This might be the year tourism in Colombia is seen to come in from the cold. With peace talks with FARC rebels reaching a positive conclusion in Havana, a strong economy, increasing airlift, and new luxury accommodation opening across the country, 2015 could be seen as a watershed for the destination. British travellers have been quick to notice the trend.
ProColombia, the government agency charged with the promotion of trade, investment and tourism to Colombia, has announced capital city Bogota has been selected as host city for the One Young World Summit in 2017. One Young World was founded in 2009 and is a UK-based not-for-profit organisation that gathers together the brightest young people from around the world, empowering them to make lasting connections to create positive change.
Over the last decade, Colombia has remarkably and steadily grown as a popular tourist destination, and it shows no signs of slowing down. The year round sunshine, fascinating culture, natural beauty and hassle free entry requirements make this county a must for anyone seeking a truly unique experience.
ProColombia has seen UK visitor numbers to Colombia increase by a massive 24 per cent in January-May this year. There were a total of 15,187 UK tourist arrivals compared with 12,258 in the same period in 2014. The huge increase follows an annual increase of 28.5 per cent year on year when comparing total UK visitor numbers for 2014 against 2013.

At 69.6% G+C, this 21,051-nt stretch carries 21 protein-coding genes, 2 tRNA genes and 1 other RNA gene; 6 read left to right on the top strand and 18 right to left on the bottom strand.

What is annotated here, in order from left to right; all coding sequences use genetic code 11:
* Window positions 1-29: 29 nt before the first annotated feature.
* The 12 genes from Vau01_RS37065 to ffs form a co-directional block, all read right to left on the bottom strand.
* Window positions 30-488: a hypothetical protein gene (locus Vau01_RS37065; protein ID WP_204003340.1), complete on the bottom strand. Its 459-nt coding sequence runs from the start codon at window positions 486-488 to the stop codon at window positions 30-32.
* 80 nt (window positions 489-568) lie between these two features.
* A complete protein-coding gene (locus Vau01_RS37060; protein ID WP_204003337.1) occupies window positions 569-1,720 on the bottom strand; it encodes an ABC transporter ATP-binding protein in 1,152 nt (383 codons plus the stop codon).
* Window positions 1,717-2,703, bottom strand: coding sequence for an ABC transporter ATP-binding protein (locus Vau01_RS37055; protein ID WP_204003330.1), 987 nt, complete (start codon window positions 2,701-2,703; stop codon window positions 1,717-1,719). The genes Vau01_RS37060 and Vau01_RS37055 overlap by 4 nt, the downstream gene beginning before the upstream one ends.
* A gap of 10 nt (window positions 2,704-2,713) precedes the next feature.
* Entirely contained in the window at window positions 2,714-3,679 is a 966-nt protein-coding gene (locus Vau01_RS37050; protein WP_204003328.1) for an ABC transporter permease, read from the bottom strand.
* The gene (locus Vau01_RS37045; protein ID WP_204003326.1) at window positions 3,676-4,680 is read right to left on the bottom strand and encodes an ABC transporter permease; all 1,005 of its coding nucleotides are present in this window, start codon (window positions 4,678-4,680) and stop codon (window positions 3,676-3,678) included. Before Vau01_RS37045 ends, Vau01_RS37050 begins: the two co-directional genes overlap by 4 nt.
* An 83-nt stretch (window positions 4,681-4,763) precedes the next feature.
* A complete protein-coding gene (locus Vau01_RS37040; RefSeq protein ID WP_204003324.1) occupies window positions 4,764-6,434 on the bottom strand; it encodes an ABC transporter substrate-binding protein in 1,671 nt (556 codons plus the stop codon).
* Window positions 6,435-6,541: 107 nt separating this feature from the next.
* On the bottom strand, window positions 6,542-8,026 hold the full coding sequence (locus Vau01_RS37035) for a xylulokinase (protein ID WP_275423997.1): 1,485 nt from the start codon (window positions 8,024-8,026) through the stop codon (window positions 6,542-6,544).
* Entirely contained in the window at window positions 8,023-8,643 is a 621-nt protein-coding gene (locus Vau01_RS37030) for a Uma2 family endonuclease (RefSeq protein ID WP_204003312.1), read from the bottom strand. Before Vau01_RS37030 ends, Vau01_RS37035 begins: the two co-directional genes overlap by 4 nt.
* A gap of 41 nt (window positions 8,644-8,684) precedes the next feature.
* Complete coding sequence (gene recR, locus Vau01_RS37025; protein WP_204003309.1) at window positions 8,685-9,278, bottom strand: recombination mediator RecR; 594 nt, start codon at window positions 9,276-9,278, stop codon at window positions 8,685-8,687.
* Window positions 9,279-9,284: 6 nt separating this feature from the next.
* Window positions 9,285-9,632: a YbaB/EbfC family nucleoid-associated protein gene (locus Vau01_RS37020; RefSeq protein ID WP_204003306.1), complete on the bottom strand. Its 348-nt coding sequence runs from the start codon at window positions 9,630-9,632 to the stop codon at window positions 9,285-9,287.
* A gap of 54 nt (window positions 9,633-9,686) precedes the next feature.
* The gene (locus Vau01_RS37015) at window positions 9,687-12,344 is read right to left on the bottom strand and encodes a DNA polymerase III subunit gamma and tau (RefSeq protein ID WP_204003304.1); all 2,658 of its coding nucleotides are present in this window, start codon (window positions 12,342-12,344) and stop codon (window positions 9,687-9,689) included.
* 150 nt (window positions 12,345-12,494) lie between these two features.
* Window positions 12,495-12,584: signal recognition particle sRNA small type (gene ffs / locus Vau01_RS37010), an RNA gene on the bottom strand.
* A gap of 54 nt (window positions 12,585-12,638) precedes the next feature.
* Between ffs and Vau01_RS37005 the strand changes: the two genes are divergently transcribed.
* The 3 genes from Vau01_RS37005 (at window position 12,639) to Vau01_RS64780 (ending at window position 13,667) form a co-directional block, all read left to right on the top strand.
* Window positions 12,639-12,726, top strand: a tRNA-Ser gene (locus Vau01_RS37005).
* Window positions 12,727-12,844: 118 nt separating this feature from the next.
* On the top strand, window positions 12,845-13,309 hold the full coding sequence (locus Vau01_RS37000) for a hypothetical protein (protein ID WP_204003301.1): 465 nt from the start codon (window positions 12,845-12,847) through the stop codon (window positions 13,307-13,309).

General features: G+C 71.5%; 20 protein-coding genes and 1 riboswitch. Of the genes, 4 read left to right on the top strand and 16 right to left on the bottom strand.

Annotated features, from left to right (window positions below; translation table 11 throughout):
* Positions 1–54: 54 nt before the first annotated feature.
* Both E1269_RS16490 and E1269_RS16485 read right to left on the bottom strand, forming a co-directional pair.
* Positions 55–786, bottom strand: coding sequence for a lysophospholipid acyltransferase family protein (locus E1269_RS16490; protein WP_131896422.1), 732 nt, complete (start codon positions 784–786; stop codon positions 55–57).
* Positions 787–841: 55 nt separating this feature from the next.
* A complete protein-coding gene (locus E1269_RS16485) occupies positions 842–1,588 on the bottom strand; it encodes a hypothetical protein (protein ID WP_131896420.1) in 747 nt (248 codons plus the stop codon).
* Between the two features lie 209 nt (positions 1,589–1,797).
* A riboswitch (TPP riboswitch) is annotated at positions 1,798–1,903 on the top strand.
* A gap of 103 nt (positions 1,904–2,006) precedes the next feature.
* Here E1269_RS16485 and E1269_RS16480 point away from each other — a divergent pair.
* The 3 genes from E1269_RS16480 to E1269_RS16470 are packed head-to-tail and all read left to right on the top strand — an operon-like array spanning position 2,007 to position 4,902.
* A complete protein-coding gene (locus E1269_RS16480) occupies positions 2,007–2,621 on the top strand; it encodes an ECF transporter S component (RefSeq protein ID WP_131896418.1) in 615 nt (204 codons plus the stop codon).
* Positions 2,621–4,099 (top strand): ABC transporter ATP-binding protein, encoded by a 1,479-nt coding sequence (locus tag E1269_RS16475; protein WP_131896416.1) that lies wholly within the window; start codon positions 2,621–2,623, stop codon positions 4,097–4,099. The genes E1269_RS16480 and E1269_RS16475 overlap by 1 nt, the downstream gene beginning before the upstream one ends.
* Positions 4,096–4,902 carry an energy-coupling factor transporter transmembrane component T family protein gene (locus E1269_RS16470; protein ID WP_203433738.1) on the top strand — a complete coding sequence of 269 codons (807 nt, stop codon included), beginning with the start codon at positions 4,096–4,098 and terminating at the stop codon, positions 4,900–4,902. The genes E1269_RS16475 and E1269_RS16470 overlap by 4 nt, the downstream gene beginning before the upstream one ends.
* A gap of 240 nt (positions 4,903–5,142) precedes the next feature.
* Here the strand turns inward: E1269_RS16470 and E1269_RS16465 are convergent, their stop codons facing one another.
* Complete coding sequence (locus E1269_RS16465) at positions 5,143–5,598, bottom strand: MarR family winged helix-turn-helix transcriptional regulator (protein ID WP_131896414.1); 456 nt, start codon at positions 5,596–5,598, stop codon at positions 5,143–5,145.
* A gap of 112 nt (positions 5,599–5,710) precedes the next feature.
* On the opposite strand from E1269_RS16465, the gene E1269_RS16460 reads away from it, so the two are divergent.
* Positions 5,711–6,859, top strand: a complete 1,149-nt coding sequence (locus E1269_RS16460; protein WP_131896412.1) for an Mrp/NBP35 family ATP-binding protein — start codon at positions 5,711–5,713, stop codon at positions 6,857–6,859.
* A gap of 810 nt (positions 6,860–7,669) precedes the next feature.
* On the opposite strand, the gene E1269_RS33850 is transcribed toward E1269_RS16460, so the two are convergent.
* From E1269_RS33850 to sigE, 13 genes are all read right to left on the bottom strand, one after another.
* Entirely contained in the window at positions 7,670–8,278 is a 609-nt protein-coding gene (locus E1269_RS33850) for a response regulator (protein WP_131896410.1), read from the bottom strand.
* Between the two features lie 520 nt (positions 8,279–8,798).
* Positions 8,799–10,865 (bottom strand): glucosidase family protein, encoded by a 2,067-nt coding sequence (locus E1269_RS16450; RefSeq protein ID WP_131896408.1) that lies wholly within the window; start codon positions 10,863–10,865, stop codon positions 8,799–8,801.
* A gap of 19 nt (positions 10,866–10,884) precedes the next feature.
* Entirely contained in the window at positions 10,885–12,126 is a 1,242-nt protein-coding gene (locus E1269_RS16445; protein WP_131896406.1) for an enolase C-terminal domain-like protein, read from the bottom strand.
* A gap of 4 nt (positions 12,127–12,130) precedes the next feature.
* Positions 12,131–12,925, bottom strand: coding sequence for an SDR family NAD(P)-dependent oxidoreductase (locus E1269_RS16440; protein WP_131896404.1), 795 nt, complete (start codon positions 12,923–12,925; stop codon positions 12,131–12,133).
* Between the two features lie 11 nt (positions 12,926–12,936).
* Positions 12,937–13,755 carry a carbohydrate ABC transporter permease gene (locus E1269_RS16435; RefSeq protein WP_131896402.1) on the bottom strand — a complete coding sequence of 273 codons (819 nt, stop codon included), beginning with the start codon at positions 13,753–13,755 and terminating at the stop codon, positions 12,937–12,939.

Travel specialists Advance Worldwide have announced the launch of an exciting new Colombian tour created especially for UK holiday-makers interested in well-being and ethical travel. The first nine day trip is scheduled for November and is set to include the city of Medellin, Nuqui at the Pacific Coast and Colombia’s Coffee Region.
Having recently been appointed to the role of executive director with ProColombia in the United Kingdom, Felipe Angel here sits down with Breaking Travel News editor Chris O’Toole to discuss the future of tourism in the country. On the agenda is the expected dividend of on-going peace negotiations with FARC rebels, the growth of MICE tourism in capital Bogotá and the developing airlift into this emerging South American destination.
The Colombian trade, investment and tourism promotion body Proexport has completed its rebrand to Procolombia following an eight-month process led by its president Juan Manuel Santos Calderón. The move, which takes immediate effect, comes after a survey of Colombian and foreign entrepreneurs concluded that the name Proexport did not reflect either the body’s connection to Colombia or its broad remit, which covers promoting investment and tourism as well as exports.